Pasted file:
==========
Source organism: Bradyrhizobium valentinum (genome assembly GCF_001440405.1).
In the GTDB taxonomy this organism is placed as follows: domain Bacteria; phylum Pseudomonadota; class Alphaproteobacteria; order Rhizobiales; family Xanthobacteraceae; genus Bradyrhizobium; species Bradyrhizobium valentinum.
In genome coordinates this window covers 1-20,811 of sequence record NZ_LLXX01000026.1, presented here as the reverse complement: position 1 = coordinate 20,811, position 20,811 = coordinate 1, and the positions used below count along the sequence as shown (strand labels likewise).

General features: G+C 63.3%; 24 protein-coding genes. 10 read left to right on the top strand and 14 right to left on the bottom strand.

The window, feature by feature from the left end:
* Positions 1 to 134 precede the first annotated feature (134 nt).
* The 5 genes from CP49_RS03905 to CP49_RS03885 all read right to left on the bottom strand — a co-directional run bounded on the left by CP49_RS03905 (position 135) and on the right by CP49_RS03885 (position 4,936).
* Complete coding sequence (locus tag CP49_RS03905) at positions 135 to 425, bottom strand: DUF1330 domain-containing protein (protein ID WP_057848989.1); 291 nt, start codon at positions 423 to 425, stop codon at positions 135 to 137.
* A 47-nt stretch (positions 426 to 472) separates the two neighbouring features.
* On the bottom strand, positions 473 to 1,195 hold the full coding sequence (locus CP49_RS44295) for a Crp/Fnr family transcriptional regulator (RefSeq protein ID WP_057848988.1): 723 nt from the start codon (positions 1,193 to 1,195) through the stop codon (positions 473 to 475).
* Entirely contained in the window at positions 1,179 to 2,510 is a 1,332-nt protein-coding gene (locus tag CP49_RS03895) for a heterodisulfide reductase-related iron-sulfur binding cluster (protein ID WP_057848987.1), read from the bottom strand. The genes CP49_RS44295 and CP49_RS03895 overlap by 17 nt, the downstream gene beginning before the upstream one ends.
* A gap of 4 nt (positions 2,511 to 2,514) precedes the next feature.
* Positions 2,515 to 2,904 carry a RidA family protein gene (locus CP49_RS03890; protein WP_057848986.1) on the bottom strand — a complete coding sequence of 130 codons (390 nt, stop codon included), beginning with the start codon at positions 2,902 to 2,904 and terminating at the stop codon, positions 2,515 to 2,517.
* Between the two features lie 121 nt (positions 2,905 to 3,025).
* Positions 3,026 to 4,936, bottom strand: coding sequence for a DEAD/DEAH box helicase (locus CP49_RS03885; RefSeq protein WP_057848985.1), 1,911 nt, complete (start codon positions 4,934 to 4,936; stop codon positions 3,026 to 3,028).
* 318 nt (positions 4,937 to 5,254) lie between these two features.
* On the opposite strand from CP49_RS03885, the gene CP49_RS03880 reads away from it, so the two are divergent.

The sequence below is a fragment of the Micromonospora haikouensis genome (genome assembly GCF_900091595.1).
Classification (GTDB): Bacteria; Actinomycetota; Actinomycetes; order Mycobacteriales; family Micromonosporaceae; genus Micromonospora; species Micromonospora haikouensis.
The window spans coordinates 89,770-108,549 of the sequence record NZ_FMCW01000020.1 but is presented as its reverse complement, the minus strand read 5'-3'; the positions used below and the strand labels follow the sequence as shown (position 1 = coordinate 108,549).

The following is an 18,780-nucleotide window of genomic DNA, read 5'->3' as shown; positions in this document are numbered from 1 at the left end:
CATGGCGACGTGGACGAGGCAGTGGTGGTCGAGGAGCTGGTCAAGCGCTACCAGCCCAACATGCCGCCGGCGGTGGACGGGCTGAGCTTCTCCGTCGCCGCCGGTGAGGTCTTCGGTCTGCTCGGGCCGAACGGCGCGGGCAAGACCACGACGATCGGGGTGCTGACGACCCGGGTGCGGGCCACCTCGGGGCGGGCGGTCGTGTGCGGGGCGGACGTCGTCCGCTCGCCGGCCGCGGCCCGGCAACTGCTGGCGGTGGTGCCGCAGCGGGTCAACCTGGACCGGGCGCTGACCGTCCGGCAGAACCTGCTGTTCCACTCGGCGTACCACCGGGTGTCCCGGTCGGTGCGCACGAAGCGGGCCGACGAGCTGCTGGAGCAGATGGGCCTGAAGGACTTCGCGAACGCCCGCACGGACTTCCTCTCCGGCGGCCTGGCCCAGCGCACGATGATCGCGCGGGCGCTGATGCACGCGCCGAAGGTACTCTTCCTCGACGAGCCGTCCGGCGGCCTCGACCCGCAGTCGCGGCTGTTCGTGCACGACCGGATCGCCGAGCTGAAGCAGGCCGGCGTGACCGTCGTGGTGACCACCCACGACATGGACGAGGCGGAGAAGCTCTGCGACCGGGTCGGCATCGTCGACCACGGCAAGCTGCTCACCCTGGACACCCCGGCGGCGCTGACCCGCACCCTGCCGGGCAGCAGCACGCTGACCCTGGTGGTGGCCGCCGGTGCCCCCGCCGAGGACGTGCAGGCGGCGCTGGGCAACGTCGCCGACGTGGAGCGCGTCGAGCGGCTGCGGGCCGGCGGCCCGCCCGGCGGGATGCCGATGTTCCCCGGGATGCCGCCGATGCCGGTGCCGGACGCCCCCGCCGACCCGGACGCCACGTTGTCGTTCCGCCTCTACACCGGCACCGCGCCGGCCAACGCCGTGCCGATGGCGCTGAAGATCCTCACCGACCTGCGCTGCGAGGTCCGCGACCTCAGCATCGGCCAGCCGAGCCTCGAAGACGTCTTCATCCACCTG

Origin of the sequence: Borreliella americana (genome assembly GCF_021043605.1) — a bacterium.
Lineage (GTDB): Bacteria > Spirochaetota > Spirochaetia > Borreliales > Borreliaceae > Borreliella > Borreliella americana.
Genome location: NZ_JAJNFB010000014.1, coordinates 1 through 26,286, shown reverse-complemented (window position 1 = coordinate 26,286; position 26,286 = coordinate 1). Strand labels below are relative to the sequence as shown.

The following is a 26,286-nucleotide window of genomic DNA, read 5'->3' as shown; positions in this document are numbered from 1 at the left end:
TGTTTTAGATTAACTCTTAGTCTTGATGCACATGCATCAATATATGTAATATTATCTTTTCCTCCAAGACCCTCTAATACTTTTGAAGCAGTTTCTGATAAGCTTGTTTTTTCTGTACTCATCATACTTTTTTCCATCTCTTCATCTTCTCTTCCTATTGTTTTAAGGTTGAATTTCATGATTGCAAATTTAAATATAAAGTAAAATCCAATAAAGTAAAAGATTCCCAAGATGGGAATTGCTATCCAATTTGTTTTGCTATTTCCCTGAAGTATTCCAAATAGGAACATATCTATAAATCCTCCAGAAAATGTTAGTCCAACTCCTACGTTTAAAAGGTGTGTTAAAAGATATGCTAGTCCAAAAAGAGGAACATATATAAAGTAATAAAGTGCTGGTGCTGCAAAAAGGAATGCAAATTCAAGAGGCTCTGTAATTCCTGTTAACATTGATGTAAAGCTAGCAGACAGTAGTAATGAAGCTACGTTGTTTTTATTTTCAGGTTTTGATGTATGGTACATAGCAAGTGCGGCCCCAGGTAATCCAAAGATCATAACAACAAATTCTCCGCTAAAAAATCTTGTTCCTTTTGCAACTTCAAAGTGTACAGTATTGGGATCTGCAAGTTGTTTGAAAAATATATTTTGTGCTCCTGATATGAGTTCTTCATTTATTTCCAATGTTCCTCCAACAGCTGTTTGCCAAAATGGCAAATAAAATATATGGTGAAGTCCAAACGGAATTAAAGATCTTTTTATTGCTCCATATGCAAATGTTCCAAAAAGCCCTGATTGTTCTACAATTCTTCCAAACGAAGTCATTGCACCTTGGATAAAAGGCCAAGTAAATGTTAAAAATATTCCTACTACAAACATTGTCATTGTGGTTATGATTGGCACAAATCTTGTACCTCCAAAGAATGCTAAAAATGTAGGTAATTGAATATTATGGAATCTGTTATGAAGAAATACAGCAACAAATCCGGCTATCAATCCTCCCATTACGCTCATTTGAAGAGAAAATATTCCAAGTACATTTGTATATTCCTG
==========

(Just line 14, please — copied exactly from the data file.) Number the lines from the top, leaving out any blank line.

* Between the two features lie 121 nt (positions 2,905 to 3,025).